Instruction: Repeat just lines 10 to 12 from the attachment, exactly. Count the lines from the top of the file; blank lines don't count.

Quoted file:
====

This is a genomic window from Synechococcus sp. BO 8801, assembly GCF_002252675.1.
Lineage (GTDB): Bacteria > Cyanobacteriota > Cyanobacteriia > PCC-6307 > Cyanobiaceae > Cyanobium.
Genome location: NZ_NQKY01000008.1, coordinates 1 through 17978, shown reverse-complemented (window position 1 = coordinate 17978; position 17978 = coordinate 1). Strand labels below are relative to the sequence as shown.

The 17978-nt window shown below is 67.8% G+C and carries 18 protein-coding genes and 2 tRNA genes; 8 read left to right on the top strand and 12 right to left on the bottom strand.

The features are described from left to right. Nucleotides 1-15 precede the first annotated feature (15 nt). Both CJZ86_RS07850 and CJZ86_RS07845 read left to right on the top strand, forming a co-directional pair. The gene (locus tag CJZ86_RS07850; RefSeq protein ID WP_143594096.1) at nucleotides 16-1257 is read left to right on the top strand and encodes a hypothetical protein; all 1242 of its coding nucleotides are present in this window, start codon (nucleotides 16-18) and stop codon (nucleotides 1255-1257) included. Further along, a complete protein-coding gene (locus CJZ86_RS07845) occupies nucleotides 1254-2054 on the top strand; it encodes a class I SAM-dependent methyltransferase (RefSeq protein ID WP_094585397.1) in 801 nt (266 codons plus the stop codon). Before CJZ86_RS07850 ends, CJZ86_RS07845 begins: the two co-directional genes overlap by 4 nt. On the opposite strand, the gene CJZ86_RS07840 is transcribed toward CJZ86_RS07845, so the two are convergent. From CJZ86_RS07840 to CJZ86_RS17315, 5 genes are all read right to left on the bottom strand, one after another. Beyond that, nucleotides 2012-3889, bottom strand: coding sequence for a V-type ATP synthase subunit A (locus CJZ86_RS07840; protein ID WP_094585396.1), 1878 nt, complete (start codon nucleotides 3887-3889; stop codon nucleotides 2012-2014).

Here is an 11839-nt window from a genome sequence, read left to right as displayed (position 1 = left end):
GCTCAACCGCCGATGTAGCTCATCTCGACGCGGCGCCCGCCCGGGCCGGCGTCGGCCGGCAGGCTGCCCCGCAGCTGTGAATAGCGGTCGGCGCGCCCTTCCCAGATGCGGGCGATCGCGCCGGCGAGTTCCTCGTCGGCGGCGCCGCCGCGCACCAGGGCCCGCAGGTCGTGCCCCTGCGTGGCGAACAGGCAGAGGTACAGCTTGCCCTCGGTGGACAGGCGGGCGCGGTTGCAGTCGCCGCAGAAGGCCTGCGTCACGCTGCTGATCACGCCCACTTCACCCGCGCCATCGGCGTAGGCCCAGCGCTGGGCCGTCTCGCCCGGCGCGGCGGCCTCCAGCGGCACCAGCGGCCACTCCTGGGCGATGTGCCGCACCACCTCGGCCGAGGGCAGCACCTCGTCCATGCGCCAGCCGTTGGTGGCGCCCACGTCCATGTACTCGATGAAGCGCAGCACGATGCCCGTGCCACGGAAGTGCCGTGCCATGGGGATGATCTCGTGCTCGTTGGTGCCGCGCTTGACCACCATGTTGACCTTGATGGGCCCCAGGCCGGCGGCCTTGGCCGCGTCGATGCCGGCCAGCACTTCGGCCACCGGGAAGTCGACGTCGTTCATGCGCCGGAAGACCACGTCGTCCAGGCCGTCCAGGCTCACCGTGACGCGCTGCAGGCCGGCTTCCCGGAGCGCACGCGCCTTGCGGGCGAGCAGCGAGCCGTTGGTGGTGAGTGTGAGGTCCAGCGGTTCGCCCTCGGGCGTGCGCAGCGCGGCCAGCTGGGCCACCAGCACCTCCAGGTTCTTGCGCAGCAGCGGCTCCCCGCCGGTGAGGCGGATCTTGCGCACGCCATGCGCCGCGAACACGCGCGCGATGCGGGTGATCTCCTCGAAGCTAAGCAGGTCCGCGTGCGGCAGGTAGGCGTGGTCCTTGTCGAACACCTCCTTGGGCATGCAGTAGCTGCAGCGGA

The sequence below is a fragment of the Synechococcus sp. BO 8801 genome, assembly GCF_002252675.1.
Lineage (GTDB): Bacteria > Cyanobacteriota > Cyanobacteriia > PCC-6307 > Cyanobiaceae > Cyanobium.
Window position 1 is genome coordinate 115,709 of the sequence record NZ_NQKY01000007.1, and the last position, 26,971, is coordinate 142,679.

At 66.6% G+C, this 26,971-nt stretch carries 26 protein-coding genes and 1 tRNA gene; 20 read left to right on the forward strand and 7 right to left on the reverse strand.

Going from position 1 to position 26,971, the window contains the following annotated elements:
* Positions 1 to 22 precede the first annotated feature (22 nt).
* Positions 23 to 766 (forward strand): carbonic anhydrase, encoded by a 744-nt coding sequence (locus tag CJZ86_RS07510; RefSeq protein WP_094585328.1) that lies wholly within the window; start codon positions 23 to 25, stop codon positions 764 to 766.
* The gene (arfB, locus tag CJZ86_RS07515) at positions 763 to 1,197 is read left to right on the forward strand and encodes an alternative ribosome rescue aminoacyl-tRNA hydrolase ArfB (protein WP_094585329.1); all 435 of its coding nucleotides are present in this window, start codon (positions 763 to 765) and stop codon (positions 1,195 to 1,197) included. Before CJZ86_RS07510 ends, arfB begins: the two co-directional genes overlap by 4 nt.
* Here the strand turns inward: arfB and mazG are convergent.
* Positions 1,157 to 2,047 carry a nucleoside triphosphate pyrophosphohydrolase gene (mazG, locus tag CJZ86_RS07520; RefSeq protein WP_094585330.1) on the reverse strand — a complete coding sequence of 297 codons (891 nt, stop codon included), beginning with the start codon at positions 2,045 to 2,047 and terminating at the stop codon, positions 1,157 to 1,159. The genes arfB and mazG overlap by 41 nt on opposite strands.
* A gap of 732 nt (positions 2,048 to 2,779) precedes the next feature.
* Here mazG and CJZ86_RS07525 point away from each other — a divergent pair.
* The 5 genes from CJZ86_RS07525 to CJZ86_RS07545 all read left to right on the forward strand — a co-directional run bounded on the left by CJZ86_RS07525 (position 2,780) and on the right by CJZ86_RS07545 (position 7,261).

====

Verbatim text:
Window position 1 is genome coordinate 115,709 of the sequence record NZ_NQKY01000007.1, and the last position, 26,971, is coordinate 142,679.

At 66.6% G+C, this 26,971-nt stretch carries 26 protein-coding genes and 1 tRNA gene; 20 read left to right on the forward strand and 7 right to left on the reverse strand.

Going from position 1 to position 26,971, the window contains the following annotated elements: